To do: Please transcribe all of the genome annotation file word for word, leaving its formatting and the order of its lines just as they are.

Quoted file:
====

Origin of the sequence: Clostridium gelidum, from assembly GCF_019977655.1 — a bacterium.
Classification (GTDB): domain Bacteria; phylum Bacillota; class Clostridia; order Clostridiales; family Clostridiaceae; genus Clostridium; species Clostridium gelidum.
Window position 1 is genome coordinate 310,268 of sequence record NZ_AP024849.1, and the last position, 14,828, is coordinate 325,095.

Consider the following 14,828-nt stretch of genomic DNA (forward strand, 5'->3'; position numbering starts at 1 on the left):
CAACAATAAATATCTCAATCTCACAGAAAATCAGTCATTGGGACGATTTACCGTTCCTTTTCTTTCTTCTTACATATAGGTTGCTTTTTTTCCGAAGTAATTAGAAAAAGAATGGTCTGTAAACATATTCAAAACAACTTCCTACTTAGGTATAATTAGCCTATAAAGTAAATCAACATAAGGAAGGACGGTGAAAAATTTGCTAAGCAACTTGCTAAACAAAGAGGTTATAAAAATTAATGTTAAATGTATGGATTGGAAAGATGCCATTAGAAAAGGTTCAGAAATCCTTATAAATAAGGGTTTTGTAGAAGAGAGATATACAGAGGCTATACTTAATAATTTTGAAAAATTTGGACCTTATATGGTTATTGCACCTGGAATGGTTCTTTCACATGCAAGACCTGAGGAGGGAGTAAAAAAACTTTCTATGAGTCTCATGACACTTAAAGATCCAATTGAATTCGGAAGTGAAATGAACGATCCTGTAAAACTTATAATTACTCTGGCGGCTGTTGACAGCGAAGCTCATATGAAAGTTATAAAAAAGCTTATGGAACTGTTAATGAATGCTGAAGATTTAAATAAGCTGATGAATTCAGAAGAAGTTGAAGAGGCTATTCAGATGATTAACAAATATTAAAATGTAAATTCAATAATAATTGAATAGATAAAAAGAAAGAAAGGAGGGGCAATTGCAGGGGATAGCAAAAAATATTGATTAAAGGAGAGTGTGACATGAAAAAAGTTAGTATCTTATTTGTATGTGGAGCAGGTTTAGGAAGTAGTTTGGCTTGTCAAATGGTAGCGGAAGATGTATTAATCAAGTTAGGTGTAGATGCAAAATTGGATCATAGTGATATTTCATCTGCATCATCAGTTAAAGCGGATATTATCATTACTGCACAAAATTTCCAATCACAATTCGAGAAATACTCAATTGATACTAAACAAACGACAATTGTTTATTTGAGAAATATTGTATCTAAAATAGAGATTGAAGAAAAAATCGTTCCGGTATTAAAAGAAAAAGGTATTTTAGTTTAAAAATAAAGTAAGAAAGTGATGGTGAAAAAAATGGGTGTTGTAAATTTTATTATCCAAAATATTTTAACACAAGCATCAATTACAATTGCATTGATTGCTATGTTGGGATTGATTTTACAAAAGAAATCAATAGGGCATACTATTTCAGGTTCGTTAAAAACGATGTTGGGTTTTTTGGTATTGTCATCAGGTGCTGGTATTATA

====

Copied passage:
Origin of the sequence: Clostridium gelidum, from assembly GCF_019977655.1 — a bacterium.
Classification (GTDB): domain Bacteria; phylum Bacillota; class Clostridia; order Clostridiales; family Clostridiaceae; genus Clostridium; species Clostridium gelidum.
Window position 1 is genome coordinate 310,268 of sequence record NZ_AP024849.1, and the last position, 14,828, is coordinate 325,095.

Consider the following 14,828-nt stretch of genomic DNA (forward strand, 5'->3'; position numbering starts at 1 on the left):
CAACAATAAATATCTCAATCTCACAGAAAATCAGTCATTGGGACGATTTACCGTTCCTTTTCTTTCTTCTTACATATAGGTTGCTTTTTTTCCGAAGTAATTAGAAAAAGAATGGTCTGTAAACATATTCAAAACAACTTCCTACTTAGGTATAATTAGCCTATAAAGTAAATCAACATAAGGAAGGACGGTGAAAAATTTGCTAAGCAACTTGCTAAACAAAGAGGTTATAAAAATTAATGTTAAATGTATGGATTGGAAAGATGCCATTAGAAAAGGTTCAGAAATCCTTATAAATAAGGGTTTTGTAGAAGAGAGATATACAGAGGCTATACTTAATAATTTTGAAAAATTTGGACCTTATATGGTTATTGCACCTGGAATGGTTCTTTCACATGCAAGACCTGAGGAGGGAGTAAAAAAACTTTCTATGAGTCTCATGACACTTAAAGATCCAATTGAATTCGGAAGTGAAATGAACGATCCTGTAAAACTTATAATTACTCTGGCGGCTGTTGACAGCGAAGCTCATATGAAAGTTATAAAAAAGCTTATGGAACTGTTAATGAATGCTGAAGATTTAAATAAGCTGATGAATTCAGAAGAAGTTGAAGAGGCTATTCAGATGATTAACAAATATTAAAATGTAAATTCAATAATAATTGAATAGATAAAAAGAAAGAAAGGAGGGGCAATTGCAGGGGATAGCAAAAAATATTGATTAAAGGAGAGTGTGACATGAAAAAAGTTAGTATCTTATTTGTATGTGGAGCAGGTTTAGGAAGTAGTTTGGCTTGTCAAATGGTAGCGGAAGATGTATTAATCAAGTTAGGTGTAGATGCAAAATTGGATCATAGTGATATTTCATCTGCATCATCAGTTAAAGCGGATATTATCATTACTGCACAAAATTTCCAATCACAATTCGAGAAATACTCAATTGATACTAAACAAACGACAATTGTTTATTTGAGAAATATTGTATCTAAAATAGAGATTGAAGAAAAAATCGTTCCGGTATTAAAAGAAAAAGGTATTTTAGTTTAAAAATAAAGTAAGAAAGTGATGGTGAAAAAAATGGGTGTTGTAAATTTTATTATCCAAAATATTTTAACACAAGCATCAATTACAATTGCATTGATTGCTATGTTGGGATTGATTTTACAAAAGAAATCAATAGGGCATACTATTTCAGGTTCGTTAAAAACGATGTTGGGTTTTTTGGTATTGTCATCAGGTGCTGGTATTATA